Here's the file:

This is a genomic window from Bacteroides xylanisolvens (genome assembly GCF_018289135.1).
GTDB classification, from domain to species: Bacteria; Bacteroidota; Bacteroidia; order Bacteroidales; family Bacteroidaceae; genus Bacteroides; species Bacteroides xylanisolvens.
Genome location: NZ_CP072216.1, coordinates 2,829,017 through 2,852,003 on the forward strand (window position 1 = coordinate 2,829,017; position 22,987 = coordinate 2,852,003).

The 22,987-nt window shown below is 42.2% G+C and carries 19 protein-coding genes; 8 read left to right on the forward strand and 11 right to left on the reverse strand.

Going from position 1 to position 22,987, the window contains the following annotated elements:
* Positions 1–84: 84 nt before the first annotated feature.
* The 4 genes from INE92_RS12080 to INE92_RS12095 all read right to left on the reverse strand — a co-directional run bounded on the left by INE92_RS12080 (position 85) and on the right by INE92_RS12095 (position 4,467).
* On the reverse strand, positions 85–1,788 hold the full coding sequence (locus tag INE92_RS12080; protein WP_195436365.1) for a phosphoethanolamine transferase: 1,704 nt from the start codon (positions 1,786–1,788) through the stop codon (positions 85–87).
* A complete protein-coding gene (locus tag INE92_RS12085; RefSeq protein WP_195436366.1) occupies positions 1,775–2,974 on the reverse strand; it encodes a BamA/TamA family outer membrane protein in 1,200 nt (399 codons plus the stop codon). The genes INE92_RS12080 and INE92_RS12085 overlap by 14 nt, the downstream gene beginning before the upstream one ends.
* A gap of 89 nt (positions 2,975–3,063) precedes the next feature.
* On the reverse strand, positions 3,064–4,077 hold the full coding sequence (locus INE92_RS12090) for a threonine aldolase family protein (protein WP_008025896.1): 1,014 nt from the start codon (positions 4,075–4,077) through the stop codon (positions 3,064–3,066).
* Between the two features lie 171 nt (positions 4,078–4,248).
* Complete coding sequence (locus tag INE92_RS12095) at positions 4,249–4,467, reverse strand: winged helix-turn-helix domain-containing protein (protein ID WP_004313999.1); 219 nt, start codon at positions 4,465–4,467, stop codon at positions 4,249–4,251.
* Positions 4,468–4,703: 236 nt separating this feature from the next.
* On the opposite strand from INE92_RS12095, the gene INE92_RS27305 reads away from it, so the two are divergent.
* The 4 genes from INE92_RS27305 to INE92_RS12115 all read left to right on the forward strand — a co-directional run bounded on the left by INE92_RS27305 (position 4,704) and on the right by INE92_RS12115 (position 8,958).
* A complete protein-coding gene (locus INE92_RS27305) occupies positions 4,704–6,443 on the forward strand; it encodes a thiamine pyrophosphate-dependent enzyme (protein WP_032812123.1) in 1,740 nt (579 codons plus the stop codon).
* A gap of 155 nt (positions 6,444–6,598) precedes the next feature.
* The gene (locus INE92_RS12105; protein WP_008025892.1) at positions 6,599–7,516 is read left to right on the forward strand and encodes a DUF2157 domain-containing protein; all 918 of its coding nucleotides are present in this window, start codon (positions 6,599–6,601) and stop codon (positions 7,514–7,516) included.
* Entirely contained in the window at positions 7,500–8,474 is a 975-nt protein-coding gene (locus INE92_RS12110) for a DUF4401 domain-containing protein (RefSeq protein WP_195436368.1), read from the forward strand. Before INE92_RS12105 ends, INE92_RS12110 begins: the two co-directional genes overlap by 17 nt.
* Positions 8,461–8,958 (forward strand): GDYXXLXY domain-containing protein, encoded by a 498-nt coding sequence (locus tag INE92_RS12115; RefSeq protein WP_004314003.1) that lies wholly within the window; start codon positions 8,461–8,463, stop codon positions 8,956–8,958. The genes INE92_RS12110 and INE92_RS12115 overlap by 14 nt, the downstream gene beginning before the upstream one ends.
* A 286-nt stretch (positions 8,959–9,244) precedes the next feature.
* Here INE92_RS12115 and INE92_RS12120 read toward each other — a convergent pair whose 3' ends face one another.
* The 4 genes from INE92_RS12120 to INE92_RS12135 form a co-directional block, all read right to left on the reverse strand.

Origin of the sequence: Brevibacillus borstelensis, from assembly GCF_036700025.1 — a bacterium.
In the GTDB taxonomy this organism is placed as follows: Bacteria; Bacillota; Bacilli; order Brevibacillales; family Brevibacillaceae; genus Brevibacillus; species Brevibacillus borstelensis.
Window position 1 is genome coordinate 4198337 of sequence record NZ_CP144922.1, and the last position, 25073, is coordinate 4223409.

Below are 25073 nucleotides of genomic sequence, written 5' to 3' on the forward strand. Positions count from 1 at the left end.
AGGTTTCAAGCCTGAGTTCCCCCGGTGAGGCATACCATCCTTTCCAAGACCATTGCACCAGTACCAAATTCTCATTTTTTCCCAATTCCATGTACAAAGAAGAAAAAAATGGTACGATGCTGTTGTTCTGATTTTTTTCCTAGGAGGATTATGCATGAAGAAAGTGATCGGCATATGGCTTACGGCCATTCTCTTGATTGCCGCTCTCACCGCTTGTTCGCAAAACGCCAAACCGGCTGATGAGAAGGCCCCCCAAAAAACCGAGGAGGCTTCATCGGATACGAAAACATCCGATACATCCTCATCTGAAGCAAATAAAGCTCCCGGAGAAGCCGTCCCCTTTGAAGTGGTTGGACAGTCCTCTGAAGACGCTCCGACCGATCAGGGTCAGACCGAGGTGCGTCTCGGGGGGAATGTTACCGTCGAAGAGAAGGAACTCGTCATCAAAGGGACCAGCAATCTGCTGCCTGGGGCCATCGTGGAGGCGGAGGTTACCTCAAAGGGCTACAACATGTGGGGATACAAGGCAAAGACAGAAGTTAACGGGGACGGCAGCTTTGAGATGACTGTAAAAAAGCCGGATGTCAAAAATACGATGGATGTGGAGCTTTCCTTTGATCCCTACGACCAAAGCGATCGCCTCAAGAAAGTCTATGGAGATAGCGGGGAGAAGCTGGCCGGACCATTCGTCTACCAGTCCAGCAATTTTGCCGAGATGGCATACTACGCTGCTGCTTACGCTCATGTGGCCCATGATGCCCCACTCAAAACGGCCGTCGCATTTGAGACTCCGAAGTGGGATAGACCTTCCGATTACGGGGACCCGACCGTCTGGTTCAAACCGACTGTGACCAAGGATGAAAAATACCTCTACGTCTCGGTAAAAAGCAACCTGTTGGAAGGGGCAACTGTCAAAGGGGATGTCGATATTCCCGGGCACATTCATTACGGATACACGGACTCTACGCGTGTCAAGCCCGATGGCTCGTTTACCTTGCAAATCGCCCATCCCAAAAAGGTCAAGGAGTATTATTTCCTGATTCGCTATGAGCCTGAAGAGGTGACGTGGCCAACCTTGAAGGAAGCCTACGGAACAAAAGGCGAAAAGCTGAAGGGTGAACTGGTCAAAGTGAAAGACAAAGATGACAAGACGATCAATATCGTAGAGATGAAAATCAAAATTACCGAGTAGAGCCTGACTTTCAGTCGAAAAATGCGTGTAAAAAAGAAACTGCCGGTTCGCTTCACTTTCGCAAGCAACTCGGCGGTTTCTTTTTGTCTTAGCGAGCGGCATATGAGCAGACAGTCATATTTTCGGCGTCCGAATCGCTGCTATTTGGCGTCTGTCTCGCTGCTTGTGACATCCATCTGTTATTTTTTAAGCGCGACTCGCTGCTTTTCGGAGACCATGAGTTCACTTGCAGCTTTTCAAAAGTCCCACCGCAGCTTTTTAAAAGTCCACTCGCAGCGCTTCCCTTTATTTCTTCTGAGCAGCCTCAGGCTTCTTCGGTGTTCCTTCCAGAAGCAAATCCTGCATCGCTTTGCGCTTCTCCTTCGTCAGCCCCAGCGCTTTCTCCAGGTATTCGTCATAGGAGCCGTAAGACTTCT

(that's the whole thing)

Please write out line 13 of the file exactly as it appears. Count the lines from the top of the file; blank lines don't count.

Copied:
* Complete coding sequence (locus tag INE92_RS12095) at positions 4,249–4,467, reverse strand: winged helix-turn-helix domain-containing protein (protein ID WP_004313999.1); 219 nt, start codon at positions 4,465–4,467, stop codon at positions 4,249–4,251.